I designed and conducted “Transcendhance” workshops for enhancing transcendence, employing play to stimulate design ideas. Using themes from the grounded theory, workshop participants sketched 69 ideas for techno-spiritual artefacts. I mapped the ideas to the stages of STX, building a framework to guide techno-spiritual design. Living the Experience and Creating the Context showed a large disparity in mappings, suggesting that context may be easier than lived experience to understand and address directly, especially for ineffable experiences that are tricky to define, impossible to predict, and thus unsuitable for straight-forward “classic” user experience methods. The workshops approach techno-spiritual design peripherally, essentially “sneaking up” on the lived experience by addressing the context. Even fanciful ideas provided insights for techno-spiritual design.
Combining the grounded theory of transcendent user experience with the Transcendhance workshops, I developed peripheral design as a promising strategy for facilitating design to enhance spiritual and transcendent experiences.
Last night I received an email from another graduate student doing research in techno-spirituality. This woman is in a different university, in a different country, and in a different area of techno-spirituality — her research involves Islamic applications, mainly for helping elderly people conduct their spiritual and religious practices. She has asked my input from time to time, and now she’s finishing her thesis. She wrote me last night that the alt.chi paper that my supervisor and I published three years ago — “Spirituality – There’s an App for That (but not a lot of research)” was the primary motivation for her study.
It’s a nice feeling of accomplishment to be considered and cited as an expert in my field. I find it far more gratifying, though, to know that my work inspires and motivates others.
I love this work.
In my last post I wrote that I had submitted a thing to the Late-Breaking Work venue of the CHI 2016 conference. For some reason I neglected to add a post saying that my submission was accepted. Odd that I would forget something like that.
Anyhow, it was accepted. LBWs are presented as posters, and I’ve just finished preparing mine. You can find the “paper” on the “Papers” page of this blog and you can see a larger version of the poster (one where the text is actually legible) by clicking on the smaller version on this page. (I put “paper” in quotation marks because it’s not considered a paper in the CHI sense of a full research paper that gives quasi-maximum kudos and counts toward academic tenure.)
I’m on the schedule for the Wednesday and Thurssday, so if you’re at CHI I hope you’ll stop by and talk to me during the conference reception or one of the relevant coffee breaks. See you there!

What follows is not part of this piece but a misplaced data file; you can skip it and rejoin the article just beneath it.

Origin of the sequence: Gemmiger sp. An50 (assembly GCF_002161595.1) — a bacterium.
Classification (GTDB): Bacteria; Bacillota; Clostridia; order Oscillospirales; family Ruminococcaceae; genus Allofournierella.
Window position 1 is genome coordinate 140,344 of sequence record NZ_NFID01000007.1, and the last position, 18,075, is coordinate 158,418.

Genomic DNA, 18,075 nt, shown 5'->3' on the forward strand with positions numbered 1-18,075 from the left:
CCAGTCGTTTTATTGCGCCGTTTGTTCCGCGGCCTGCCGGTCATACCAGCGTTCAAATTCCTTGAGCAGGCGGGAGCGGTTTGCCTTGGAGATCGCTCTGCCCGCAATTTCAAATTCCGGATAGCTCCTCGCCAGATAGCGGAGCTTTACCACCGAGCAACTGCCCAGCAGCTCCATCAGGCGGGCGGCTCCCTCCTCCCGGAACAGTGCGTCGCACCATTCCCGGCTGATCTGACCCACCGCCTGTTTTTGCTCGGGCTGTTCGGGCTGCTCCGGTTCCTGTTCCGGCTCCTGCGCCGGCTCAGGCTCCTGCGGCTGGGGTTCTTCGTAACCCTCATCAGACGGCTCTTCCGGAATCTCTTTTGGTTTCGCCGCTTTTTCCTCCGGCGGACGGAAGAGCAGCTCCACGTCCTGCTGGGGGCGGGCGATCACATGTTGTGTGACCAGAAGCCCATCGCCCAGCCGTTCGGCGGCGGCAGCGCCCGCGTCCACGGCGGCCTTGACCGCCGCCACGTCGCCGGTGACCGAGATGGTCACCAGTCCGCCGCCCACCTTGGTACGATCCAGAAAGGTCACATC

I spent the weekend in Edinburgh. I went because I was giving a poster at the EuroIA 2013 conference and was spending Friday there. But the trip also allowed me to attend Saturday’s celebration of 200 years of Scottish Unitarianism, at St. Mark’s Unitarian Church — which is, fortuitously, just a block from where the conference was held.
My EuroIA poster (see image; sorry the photo is so poor but that’s a phone camera for you) explained how designing for spiritual experience is like designing a woodland clearing for watching the stars. It described my two research projects so far, and talked about how techno-spirituality needs more UX folks involved. It didn’t get as much attention as some of the other posters, but it got enough for me to be satisfied that I had begun to engage the UX practitioner community.
On Saturday I learned a lot about the history of Unitarianism in Scotland. In 1813, Parliament (the Scottish one, I think) repealed the law that made it illegal to express views that disagreed with the Christian concept of the trinity, and the Scottish Unitarian Association was founded one week later.
After the celebration I walked up to St. Giles High Kirk of Edinburgh (formerly called St. Giles’ Cathedral) and spent about 45 minutes absorbing the atmosphere and taking photos. When I was there in February I didn’t have my “real” camera with me and didn’t feel it was worth paying £2 for a photo permit. But this time I was prepared, and especially with the beautiful light at the time, it was well worth it. Here’s my favorite of the photos I took. (The others can be found on Flickr.)
I stayed over Saturday night and attended the service at St. Mark’s on Sunday (although I must confess I found it slightly weird to have a Unitarian church named for a saint) and enjoyed it very much. While in the company of the Unitarians, I spoke with representatives of the congregations in Aberdeen, Glasgow, and Edinburgh (I didn’t meet anyone that I knew to be from Dundee) and they are all interested in having me come and give my service on technology and spirituality to their congregations. Aberdeen is likely to happen sometime in March. I’d like to do Glasgow in May and then rent a car and head for Islay and Jura. It’s been far too long since I’ve been to the land whence the Buies came.
Public engagement, travel to interesting places, learning, and meeting lovely people — what more could I ask?